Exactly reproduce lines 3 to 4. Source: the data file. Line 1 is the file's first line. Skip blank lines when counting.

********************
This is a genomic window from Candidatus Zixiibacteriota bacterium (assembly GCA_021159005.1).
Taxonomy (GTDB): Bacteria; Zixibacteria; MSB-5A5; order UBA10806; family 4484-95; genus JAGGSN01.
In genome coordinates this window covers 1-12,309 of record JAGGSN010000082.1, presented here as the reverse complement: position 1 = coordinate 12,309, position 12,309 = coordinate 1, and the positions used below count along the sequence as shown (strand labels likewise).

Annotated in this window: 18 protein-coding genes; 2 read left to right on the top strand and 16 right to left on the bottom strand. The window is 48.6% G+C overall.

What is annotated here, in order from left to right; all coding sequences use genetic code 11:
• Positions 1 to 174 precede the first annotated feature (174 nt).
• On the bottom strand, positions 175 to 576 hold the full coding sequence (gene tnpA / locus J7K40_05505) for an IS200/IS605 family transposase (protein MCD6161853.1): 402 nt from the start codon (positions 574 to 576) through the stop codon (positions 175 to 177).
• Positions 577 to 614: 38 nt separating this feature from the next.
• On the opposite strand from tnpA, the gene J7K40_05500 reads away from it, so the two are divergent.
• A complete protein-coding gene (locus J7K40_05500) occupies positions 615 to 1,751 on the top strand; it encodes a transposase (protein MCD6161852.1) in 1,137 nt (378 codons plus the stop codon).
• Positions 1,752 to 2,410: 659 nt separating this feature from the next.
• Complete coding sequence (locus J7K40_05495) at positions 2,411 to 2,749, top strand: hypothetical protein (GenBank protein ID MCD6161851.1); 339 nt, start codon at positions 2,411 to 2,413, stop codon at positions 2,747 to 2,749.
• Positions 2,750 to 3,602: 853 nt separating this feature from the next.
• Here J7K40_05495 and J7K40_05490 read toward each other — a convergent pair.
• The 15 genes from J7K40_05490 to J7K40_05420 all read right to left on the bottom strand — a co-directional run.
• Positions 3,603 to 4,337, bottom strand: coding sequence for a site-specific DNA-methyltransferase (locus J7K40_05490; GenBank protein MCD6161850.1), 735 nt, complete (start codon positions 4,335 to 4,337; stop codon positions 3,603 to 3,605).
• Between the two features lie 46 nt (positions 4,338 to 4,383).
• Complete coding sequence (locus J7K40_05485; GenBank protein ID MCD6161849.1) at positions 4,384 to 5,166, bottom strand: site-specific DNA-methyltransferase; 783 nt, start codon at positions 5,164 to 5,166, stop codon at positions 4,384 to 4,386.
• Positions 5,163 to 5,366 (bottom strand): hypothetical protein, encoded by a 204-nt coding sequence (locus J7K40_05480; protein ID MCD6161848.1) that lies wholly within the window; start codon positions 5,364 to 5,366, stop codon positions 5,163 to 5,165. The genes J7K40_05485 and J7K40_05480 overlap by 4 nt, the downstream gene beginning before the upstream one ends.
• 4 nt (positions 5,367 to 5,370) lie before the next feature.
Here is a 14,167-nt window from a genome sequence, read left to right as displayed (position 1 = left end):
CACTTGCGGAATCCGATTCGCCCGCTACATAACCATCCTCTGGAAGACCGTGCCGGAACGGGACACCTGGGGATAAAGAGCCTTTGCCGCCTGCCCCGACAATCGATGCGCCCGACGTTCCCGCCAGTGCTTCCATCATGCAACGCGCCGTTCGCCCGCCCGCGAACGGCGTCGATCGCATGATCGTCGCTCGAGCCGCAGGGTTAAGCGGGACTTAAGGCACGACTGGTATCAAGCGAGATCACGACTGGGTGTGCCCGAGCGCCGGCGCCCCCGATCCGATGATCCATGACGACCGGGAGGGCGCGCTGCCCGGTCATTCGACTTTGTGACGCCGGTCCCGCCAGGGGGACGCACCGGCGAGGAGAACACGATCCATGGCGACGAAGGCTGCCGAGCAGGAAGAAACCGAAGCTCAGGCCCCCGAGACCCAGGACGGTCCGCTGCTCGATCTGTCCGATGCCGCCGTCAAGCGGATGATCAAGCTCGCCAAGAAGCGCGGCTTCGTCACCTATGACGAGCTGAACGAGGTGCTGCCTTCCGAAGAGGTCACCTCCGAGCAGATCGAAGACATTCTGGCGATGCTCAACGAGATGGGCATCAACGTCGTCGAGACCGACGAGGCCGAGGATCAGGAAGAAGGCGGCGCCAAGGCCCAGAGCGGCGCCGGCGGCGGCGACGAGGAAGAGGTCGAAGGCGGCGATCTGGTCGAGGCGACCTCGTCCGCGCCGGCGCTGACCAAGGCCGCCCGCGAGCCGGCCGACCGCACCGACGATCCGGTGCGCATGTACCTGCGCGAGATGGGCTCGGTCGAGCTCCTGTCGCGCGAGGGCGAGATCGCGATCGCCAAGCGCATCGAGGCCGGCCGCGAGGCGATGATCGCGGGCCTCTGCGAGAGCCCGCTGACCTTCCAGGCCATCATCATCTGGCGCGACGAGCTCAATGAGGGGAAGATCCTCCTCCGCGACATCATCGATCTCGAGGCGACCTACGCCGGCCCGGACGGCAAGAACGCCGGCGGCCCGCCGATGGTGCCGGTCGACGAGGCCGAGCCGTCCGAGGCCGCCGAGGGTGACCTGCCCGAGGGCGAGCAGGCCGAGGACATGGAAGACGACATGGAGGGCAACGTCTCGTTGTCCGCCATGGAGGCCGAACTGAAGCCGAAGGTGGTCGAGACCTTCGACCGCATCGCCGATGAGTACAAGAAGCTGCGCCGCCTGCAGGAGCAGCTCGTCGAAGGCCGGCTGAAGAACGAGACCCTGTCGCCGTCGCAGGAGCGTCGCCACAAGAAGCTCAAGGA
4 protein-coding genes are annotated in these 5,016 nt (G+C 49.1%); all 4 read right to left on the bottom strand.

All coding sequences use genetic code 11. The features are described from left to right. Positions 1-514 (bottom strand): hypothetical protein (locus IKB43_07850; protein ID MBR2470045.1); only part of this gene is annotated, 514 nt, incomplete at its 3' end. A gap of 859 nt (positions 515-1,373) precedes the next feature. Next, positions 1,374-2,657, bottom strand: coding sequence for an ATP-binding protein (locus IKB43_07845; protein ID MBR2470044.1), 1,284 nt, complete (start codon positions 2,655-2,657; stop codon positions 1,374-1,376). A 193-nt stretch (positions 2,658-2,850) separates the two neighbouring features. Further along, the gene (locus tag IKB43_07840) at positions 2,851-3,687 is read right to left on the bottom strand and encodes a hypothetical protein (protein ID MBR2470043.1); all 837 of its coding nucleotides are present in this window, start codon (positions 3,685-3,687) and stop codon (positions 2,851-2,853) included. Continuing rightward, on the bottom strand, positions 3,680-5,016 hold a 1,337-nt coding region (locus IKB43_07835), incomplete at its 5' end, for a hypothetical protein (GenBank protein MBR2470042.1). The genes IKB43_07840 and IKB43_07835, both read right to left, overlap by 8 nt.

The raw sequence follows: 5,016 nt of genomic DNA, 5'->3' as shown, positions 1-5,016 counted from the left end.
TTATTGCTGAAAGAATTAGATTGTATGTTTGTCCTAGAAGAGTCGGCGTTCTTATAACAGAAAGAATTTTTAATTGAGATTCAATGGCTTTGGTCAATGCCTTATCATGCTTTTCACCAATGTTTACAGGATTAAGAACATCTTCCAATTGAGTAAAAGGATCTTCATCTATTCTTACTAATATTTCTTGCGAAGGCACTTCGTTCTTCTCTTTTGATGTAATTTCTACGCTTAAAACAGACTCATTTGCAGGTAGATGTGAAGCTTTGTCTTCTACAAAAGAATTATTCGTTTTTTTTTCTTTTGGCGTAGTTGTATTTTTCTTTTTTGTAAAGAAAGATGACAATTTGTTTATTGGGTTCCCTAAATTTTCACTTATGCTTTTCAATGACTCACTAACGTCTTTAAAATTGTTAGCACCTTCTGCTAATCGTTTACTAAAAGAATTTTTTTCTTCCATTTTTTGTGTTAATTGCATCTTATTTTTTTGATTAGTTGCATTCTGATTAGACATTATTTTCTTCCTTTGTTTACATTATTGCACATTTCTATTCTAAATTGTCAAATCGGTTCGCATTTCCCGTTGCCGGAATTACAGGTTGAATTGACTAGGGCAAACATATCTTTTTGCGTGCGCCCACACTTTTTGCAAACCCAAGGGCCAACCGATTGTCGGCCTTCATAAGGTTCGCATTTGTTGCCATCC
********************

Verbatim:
In genome coordinates this window covers 1-12,309 of record JAGGSN010000082.1, presented here as the reverse complement: position 1 = coordinate 12,309, position 12,309 = coordinate 1, and the positions used below count along the sequence as shown (strand labels likewise).

Annotated in this window: 18 protein-coding genes; 2 read left to right on the top strand and 16 right to left on the bottom strand. The window is 48.6% G+C overall.